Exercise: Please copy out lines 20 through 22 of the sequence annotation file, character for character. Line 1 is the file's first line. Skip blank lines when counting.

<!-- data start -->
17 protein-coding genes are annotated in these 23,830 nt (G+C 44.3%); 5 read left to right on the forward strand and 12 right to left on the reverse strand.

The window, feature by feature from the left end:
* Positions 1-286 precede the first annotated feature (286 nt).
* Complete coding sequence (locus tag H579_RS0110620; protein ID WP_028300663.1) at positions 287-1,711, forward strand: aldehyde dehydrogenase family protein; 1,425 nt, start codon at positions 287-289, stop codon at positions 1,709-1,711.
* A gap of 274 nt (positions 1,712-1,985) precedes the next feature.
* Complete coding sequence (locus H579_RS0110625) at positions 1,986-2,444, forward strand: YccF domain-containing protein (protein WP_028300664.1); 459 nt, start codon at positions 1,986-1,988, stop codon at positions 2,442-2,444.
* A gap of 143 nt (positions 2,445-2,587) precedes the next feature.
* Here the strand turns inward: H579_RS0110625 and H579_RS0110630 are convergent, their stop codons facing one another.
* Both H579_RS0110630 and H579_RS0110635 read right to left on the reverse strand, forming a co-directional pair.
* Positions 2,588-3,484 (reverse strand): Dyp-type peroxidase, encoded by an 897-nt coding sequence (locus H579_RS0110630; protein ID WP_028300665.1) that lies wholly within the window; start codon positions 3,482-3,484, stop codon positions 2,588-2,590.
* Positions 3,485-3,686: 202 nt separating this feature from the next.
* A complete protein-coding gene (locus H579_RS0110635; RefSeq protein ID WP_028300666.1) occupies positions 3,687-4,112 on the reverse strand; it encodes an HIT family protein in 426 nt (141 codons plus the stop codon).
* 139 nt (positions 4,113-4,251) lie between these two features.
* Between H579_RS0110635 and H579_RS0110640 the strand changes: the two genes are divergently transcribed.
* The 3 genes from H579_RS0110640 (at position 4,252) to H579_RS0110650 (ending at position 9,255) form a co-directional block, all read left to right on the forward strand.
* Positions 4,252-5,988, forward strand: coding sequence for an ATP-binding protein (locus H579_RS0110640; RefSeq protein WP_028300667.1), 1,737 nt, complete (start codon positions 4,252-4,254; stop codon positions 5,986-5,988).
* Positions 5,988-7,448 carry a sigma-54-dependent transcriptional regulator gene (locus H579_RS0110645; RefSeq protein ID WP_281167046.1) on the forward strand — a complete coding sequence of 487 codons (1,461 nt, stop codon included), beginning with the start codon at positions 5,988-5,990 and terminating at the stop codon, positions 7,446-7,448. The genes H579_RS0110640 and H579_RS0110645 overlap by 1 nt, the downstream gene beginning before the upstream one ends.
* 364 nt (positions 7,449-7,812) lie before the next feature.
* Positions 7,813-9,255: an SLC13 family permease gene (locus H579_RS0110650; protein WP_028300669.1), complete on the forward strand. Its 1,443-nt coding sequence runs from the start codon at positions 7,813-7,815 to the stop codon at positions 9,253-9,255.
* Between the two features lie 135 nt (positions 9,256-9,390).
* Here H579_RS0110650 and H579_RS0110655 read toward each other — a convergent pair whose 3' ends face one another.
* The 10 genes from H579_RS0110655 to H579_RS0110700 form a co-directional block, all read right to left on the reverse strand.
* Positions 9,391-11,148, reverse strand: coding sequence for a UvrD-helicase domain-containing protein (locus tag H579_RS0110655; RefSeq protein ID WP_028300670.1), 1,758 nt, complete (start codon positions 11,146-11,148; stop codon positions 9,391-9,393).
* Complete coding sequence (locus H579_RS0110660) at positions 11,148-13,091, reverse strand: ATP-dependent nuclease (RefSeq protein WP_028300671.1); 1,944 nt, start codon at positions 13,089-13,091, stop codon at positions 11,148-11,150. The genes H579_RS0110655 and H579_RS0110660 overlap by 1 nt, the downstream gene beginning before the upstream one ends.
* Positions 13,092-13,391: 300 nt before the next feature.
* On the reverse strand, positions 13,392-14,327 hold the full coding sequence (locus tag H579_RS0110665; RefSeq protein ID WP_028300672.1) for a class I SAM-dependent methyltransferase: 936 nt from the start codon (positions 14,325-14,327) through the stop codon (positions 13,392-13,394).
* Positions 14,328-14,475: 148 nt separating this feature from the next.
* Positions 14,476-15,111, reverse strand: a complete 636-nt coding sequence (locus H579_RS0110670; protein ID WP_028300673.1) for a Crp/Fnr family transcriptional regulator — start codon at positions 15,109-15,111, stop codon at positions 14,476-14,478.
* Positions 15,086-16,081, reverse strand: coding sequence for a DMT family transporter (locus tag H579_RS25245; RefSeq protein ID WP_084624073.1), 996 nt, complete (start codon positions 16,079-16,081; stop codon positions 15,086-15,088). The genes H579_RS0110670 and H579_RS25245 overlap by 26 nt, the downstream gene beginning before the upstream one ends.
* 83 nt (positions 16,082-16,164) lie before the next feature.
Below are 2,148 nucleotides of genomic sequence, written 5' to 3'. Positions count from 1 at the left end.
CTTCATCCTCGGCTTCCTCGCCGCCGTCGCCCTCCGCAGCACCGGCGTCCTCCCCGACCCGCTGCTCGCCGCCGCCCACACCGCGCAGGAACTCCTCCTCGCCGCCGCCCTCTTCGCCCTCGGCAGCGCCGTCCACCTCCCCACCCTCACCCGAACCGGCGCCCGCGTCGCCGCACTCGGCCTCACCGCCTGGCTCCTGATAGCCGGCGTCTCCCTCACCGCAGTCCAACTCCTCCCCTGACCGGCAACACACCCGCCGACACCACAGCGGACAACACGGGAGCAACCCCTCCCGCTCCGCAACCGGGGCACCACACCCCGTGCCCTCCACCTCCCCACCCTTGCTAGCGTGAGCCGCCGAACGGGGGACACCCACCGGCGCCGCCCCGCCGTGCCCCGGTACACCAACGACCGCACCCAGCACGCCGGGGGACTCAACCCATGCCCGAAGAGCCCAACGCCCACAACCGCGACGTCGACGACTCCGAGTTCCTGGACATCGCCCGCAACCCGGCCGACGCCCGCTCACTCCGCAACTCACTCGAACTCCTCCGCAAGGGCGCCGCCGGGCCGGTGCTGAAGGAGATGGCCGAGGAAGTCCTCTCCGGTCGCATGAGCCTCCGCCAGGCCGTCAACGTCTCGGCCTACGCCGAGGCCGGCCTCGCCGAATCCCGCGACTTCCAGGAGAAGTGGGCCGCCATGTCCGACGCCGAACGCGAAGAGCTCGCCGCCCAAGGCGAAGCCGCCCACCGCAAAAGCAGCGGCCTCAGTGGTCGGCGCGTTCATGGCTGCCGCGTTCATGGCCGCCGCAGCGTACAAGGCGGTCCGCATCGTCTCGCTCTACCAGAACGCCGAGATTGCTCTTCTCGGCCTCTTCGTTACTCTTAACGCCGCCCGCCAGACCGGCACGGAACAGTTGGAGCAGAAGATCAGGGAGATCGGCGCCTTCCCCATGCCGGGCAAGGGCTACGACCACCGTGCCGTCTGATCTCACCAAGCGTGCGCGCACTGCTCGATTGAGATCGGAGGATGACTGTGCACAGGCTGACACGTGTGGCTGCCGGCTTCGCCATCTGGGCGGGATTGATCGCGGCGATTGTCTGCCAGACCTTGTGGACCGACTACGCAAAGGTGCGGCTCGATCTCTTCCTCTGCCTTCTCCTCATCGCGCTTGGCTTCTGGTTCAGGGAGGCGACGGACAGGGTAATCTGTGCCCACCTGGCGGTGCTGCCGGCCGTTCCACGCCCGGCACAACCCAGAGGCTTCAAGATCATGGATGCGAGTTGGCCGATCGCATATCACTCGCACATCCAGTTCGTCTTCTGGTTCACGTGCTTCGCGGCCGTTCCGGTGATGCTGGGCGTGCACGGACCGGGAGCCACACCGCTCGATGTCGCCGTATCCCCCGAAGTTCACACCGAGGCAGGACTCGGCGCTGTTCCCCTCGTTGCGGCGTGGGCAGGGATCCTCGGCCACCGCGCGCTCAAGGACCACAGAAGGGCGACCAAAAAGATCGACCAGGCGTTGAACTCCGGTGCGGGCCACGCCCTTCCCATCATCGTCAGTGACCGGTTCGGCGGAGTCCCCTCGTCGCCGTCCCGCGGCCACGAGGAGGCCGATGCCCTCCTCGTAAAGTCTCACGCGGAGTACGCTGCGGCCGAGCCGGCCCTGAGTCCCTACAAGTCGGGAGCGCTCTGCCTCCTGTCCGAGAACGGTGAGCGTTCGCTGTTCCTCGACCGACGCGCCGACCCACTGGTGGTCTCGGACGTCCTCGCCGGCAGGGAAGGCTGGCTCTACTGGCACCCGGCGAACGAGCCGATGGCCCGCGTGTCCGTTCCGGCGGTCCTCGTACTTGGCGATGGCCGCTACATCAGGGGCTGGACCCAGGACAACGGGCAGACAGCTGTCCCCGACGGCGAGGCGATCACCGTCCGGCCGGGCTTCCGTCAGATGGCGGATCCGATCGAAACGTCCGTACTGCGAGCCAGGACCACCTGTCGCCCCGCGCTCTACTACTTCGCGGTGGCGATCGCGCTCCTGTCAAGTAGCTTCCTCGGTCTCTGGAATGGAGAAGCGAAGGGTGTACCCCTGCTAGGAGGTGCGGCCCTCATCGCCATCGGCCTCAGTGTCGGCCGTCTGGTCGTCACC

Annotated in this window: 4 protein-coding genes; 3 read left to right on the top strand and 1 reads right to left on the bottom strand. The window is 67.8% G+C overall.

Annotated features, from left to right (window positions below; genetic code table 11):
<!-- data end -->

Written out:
* Between the two features lie 135 nt (positions 9,256-9,390).
* Here H579_RS0110650 and H579_RS0110655 read toward each other — a convergent pair whose 3' ends face one another.
* The 10 genes from H579_RS0110655 to H579_RS0110700 form a co-directional block, all read right to left on the reverse strand.